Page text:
"Neo-Homesteading in the Adirondack-North Country: Crafting a More Durable Landscape"
February 5, 2017
with Brett McLeoud
Free to members and students; $5 for non-members
This program takes place at 1:30 p.m. in the Adirondack Museum's auditorium.
Join Dr. Brett McLeod as he presents the history of homesteading in the Adirondacks along with his vision of neo-homesteading in the region. Standing in sharp contrast to traditional rural sustainability strategies that repeatedly focus on economic development or capital infusion as the sole means of revitalization, his research suggests a nested, bottom-up approach that capitalizes on the region's diverse and population of small farmers and neo-homesteaders. McLeod argues that, collectively, neo-homesteaders serve as an important catalyst in the construction of durable communities, and the promotion of working landscapes at the bioregional level. McLeod will also share examples of Adirondack homesteading innovations from his book, The Woodland Homestead: How to make your land more productive and live more self-sufficiently in the woods.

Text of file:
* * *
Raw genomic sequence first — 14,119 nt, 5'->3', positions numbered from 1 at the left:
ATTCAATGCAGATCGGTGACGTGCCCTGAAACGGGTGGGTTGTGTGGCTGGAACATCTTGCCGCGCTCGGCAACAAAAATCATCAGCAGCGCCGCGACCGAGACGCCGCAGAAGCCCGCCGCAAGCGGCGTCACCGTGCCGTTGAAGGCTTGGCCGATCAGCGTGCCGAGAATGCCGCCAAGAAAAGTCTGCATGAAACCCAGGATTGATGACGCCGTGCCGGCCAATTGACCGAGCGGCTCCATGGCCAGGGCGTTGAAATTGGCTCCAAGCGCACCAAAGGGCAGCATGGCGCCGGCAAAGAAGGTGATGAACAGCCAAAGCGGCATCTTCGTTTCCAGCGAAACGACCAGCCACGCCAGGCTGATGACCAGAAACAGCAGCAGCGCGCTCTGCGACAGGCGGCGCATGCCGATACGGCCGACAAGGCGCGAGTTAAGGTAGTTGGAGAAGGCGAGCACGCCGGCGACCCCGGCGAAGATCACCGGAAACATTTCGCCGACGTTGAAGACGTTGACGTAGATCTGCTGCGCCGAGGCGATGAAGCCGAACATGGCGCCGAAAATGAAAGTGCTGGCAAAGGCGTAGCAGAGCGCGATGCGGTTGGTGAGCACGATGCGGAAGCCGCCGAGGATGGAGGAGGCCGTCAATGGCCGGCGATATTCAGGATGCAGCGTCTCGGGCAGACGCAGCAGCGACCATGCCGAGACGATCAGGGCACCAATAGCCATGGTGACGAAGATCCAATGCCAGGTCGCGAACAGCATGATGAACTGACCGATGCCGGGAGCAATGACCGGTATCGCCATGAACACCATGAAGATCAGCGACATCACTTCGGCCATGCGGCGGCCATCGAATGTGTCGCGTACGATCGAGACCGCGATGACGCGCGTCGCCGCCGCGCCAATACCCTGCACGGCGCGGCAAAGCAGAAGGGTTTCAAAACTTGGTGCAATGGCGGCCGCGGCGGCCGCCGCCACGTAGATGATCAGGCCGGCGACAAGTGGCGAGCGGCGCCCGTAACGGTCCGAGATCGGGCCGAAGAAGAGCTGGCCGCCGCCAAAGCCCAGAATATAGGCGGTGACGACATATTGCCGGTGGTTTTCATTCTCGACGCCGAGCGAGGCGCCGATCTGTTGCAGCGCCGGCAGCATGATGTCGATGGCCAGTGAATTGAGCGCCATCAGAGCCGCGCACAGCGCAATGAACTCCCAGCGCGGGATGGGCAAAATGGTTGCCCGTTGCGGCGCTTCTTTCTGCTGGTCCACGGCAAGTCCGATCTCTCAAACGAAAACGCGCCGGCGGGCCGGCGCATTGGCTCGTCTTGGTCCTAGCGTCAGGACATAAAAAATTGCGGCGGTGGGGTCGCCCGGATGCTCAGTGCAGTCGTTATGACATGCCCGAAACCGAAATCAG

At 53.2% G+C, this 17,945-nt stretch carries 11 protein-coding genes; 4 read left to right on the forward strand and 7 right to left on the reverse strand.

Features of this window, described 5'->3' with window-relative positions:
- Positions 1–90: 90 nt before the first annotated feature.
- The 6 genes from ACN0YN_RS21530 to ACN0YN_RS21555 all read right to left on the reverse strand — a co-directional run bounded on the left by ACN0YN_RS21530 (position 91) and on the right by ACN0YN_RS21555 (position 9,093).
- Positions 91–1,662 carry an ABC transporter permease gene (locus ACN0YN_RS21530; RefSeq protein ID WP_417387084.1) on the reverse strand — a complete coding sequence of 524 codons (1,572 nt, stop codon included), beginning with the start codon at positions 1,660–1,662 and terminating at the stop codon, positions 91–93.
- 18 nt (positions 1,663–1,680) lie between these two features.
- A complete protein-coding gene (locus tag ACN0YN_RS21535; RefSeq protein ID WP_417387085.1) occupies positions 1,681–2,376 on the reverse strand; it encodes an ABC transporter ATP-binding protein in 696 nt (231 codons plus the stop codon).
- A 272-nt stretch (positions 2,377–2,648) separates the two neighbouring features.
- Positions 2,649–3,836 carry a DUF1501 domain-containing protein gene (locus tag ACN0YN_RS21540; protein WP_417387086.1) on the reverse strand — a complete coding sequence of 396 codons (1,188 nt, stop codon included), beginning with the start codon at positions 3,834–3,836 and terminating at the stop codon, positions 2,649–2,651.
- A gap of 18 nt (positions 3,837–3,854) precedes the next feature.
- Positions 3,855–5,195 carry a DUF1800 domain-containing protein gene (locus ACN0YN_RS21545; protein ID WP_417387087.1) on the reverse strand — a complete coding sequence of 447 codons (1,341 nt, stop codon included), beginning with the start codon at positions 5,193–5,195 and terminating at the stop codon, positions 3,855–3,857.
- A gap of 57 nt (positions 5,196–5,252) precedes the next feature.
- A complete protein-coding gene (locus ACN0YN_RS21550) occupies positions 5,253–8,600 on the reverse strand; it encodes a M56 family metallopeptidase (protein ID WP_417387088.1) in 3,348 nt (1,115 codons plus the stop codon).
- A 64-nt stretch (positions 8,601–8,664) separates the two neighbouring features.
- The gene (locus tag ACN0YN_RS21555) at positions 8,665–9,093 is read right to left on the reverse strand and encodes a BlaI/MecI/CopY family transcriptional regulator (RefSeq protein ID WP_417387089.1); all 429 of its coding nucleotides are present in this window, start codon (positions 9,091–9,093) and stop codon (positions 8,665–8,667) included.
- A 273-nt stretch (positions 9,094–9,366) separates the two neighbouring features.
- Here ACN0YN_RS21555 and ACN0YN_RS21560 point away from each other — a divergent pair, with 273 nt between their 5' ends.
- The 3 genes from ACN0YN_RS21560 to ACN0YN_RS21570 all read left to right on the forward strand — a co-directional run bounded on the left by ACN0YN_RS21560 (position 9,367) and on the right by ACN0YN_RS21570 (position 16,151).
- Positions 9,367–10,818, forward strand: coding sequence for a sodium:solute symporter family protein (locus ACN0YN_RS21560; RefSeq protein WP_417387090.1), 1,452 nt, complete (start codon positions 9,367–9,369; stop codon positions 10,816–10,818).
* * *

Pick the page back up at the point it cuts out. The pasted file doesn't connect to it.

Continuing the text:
Dr. Brett McLeod is the International Paper Endowed Chair of Forestry Economics at Paul Smith's College. His work in natural resource economics has included US-AID sponsored work in the Dominican Republic, economic development work in southeast Alaska, and a variety of working landscape initiatives in the Adirondack-North Country. His Ph.D. work focused on the role of neo-homesteading as a tool for making more resilient rural communities. McLeod is also the author of the recently released book, The Woodland Homestead: How to Make Your Land More Productive and Live More Self-Sufficiently in the Woods, as well as a regular contributor to Northern Woodlands, Mother Earth News and The Journal of Northeast Agriculture. He has partnered with Franklin Country CCE for the last four years, co-producing the Adirondack Rural Skills & Homesteading Festival.
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